Boyband of the Apocalypse is a book about boybands. And Apocalypses. That shouldn’t be a surprise. I mean I mention them in the title and everything. But it’s also about a boy called Sam who isn’t very good at… well anything really.
Do you ever think about the people on X-Factor who aren’t very… how can I put this nicely… good? I do. I think about them a lot. I don’t mean the people who aren’t very good that the judges put through anyway just to annoy everyone and get us all talking about the show. Like Jedward or Honey G or Wagner or, well, there’s a lot of them isn’t there? No, I mean the other ones. You know: the ones in the audition stages, who tell us that winning the competition is their dream and all they want to be is a star. And then they come out and they can’t sing. And we’re all supposed to have a good laugh at them as their dreams are crushed and then they go away and we never hear from them again.
Sam, is a lot like those people. He’s not very good at singing. He’d quite like to be. But he’s not. In fact, he’s possibly the worst singer in the world. Ever. So when Sam attempts to audition for the hottest boyband in the country, you can pretty much guess that his chances of winning are about the same as Simon Cowell ever finding a t-shirt that fits him properly. Which is a problem since the fate of the world depends on Sam joining the band.
Books, TV shows and films are full of characters that turn out to be supremely gifted somehow. I’ve lost count of the number of Chosen Ones out there. Often at the beginning, they don’t even know they’re the Chosen One. And then they find out and their lives are changed forever and they become Super Talented without needing to do much work. Which is a lot like the X-Factor. I mean, the winner there is literally the Chosen One.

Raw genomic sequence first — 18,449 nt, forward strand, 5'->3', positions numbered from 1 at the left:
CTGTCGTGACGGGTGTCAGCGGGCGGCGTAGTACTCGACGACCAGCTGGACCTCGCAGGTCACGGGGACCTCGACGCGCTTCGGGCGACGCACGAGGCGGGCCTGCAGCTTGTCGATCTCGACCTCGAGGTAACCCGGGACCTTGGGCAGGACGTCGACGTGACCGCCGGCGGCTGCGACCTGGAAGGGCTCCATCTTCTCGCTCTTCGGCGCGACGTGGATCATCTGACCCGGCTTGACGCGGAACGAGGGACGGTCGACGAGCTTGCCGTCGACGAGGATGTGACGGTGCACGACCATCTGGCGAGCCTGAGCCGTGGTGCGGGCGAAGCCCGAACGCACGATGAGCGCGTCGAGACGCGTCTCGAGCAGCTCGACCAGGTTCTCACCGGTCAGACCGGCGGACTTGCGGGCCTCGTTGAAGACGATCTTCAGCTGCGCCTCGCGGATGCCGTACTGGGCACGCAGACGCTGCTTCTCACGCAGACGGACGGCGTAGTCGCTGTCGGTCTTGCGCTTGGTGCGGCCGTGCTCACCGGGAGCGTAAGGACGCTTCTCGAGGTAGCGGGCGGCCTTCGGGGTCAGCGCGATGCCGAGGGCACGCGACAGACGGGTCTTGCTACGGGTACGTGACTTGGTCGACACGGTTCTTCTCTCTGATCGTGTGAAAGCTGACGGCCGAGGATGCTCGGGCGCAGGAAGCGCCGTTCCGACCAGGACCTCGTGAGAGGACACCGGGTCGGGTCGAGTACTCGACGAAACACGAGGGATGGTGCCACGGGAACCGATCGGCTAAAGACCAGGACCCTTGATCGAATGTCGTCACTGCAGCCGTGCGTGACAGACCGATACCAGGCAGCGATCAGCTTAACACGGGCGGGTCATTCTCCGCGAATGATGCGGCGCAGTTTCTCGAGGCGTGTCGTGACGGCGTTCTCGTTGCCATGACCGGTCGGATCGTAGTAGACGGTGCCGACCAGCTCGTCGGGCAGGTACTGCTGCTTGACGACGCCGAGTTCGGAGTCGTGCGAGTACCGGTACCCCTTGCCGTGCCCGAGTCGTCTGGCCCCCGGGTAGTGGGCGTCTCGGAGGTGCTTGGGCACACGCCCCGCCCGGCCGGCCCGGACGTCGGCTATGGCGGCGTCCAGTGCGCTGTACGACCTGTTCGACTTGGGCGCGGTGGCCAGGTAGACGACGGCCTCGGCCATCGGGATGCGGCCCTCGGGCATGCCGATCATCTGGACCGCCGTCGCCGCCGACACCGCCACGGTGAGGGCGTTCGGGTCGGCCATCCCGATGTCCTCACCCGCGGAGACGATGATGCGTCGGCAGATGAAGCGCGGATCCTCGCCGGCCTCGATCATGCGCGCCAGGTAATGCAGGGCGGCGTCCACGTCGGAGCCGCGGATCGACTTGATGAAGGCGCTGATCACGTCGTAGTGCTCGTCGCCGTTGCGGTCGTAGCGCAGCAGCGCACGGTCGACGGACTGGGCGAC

I’m not that interested in Chosen Ones. I’m more interested in the people who aren’t chosen. Whenever someone is told they’re not good enough on the X-Factor I wish I could have a quick word with them. Just to remind them that when the wise and all-knowing Louis Walsh says you’re not good enough, what he’s actually saying is that they’re not good enough at one particular thing. But singing an Acapella version of a Taylor Swift song probably isn’t the only way into the music industry. I don’t know, I’m no expert there but I imagine there are other ways. And even if they really do have no shot at making it, their lives are far from over, no matter how sad the Take That song playing might be. Maybe they just haven’t found the thing they’re good at yet. Sometimes it can take a while.
At the start of the story, Sam certainly hasn’t found the thing he’s good at. In fact when he asks his parents to name anything he’s good at, they can’t think of a single thing. It’s not exactly the encouragement he’s hoping for to be honest. But eventually Sam does discover his talent. And it turns out to be far more important than whether he’d be able to get through Big Band week or not.
Like Sam, and all those X-Factor rejects, I can’t sing or dance. It turns out my talent is writing stories about sinister boybands plotting to destroy the world, talent shows from hell, evil quadruplets, ten-year-old girls with incredible fighting skills and parents with a mysterious past. It’s a very precise skill set admittedly, but luckily I was finally able to put it to use when writing Boyband of the Apocalypse. You see, it all works out in the end!